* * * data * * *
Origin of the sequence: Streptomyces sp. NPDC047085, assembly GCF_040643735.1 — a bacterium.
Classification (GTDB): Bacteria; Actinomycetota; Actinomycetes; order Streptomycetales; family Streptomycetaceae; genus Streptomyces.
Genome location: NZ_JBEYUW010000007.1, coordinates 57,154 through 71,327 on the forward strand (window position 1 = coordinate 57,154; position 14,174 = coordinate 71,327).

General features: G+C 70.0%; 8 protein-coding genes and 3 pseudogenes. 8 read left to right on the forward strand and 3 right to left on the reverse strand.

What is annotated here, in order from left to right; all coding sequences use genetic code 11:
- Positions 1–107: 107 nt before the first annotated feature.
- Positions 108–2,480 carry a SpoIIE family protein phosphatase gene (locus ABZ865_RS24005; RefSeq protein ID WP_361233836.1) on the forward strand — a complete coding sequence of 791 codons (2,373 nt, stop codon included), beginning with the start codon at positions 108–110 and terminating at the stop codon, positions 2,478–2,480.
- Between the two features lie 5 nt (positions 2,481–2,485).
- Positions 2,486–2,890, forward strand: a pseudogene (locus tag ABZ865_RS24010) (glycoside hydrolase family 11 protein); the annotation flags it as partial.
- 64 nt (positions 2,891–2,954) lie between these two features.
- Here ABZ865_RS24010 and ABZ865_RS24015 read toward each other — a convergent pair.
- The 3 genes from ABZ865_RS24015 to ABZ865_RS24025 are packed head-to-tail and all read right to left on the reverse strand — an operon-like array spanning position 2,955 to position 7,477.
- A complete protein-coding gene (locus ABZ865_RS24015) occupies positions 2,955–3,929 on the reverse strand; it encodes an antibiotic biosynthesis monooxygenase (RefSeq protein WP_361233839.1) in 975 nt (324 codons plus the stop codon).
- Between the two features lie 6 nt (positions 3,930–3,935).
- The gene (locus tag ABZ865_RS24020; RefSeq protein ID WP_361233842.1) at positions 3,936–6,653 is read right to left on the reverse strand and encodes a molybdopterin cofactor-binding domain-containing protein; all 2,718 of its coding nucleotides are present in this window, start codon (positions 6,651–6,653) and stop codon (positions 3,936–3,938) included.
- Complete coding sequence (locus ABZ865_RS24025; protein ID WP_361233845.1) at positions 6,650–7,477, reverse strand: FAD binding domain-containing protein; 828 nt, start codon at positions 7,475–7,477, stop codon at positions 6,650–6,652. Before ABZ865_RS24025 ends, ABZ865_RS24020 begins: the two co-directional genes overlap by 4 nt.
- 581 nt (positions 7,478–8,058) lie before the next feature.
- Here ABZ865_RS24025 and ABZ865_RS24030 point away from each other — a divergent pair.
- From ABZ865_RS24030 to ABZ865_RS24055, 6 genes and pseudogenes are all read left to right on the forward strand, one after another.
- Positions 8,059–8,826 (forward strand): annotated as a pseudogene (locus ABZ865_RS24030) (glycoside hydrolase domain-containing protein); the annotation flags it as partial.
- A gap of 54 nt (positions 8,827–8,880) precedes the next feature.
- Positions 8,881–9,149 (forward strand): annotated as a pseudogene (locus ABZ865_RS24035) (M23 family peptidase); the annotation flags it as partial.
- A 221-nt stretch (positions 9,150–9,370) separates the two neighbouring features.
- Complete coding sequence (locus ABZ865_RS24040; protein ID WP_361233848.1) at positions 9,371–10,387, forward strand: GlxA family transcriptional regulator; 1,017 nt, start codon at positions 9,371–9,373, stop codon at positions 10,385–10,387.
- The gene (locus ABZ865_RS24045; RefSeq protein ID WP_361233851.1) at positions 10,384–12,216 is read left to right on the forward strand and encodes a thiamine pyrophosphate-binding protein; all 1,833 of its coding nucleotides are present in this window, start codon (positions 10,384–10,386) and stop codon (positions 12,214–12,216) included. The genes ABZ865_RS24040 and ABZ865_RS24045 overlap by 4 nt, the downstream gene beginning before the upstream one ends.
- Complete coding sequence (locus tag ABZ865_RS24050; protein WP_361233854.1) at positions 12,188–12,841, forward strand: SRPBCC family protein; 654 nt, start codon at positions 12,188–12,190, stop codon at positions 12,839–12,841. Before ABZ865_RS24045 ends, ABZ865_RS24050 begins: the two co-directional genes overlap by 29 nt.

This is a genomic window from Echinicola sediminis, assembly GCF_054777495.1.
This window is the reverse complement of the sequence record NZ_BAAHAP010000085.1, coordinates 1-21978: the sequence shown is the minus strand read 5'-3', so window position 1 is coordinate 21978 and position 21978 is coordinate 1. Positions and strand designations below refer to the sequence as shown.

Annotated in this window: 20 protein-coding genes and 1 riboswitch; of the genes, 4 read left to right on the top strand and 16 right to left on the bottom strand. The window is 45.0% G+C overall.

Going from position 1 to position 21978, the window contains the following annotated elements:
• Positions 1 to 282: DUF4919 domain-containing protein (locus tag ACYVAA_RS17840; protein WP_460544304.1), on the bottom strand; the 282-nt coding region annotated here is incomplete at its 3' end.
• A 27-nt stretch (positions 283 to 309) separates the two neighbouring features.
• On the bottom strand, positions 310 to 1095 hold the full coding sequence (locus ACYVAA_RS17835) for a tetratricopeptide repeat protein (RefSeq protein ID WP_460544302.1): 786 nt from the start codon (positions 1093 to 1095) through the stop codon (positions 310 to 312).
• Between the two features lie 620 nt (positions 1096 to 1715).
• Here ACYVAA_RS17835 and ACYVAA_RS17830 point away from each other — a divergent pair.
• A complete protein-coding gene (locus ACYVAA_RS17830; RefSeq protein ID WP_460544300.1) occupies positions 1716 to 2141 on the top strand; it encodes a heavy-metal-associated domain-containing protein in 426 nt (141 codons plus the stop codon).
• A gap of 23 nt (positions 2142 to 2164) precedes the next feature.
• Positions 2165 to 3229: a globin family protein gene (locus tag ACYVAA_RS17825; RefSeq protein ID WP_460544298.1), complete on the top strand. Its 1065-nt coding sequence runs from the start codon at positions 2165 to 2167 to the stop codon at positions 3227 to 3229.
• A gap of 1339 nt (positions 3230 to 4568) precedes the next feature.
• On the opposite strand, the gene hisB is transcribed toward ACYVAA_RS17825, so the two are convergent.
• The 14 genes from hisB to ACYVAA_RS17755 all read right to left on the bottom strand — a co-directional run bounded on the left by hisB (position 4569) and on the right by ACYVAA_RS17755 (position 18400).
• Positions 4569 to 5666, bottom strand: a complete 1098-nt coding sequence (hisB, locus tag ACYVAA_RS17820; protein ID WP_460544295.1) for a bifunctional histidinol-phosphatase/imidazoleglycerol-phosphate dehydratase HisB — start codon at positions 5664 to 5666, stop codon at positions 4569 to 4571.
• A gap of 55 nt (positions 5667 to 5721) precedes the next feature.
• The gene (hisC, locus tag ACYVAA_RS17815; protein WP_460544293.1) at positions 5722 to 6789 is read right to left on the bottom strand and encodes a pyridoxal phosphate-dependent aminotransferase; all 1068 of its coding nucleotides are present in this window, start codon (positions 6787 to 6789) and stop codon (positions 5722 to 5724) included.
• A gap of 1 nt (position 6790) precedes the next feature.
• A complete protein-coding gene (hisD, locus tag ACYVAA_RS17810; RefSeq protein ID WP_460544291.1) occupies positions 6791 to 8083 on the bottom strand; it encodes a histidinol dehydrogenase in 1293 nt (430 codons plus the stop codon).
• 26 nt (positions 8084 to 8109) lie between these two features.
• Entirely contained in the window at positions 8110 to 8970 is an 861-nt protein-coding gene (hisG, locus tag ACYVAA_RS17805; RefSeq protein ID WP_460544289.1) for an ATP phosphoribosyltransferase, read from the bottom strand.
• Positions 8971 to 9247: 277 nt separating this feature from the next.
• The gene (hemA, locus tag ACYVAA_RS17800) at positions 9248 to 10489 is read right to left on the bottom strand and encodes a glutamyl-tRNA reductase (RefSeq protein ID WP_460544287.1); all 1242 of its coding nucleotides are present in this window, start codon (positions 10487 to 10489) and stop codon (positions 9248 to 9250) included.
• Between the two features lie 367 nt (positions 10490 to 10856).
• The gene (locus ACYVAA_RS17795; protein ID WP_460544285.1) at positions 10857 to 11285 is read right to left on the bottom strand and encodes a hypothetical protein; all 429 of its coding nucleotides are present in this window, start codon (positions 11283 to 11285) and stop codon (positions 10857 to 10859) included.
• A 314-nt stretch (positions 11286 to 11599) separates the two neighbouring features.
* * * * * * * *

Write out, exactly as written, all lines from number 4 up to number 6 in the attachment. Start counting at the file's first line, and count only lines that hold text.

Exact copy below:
General features: G+C 70.0%; 8 protein-coding genes and 3 pseudogenes. 8 read left to right on the forward strand and 3 right to left on the reverse strand.

What is annotated here, in order from left to right; all coding sequences use genetic code 11:
- Positions 1–107: 107 nt before the first annotated feature.